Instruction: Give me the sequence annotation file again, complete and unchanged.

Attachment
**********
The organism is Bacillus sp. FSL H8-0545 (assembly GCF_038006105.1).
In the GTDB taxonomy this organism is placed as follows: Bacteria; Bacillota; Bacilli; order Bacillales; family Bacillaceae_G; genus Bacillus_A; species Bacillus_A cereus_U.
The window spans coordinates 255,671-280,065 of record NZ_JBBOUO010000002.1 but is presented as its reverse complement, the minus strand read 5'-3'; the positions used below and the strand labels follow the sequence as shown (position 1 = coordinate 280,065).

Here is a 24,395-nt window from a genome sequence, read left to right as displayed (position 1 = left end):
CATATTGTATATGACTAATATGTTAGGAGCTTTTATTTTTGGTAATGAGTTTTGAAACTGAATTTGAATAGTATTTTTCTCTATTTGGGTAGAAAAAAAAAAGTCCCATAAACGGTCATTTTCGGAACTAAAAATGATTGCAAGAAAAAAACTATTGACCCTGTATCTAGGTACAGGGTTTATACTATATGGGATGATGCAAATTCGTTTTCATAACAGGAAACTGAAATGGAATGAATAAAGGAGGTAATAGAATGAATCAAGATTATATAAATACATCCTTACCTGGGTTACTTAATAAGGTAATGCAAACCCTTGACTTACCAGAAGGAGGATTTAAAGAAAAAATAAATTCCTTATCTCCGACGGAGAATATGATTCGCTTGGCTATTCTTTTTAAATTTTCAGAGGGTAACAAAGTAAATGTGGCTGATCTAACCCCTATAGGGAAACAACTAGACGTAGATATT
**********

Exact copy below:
The organism is Bacillus sp. FSL H8-0545 (assembly GCF_038006105.1).
In the GTDB taxonomy this organism is placed as follows: Bacteria; Bacillota; Bacilli; order Bacillales; family Bacillaceae_G; genus Bacillus_A; species Bacillus_A cereus_U.
The window spans coordinates 255,671-280,065 of record NZ_JBBOUO010000002.1 but is presented as its reverse complement, the minus strand read 5'-3'; the positions used below and the strand labels follow the sequence as shown (position 1 = coordinate 280,065).

Here is a 24,395-nt window from a genome sequence, read left to right as displayed (position 1 = left end):
CATATTGTATATGACTAATATGTTAGGAGCTTTTATTTTTGGTAATGAGTTTTGAAACTGAATTTGAATAGTATTTTTCTCTATTTGGGTAGAAAAAAAAAAGTCCCATAAACGGTCATTTTCGGAACTAAAAATGATTGCAAGAAAAAAACTATTGACCCTGTATCTAGGTACAGGGTTTATACTATATGGGATGATGCAAATTCGTTTTCATAACAGGAAACTGAAATGGAATGAATAAAGGAGGTAATAGAATGAATCAAGATTATATAAATACATCCTTACCTGGGTTACTTAATAAGGTAATGCAAACCCTTGACTTACCAGAAGGAGGATTTAAAGAAAAAATAAATTCCTTATCTCCGACGGAGAATATGATTCGCTTGGCTATTCTTTTTAAATTTTCAGAGGGTAACAAAGTAAATGTGGCTGATCTAACCCCTATAGGGAAACAACTAGACGTAGATATT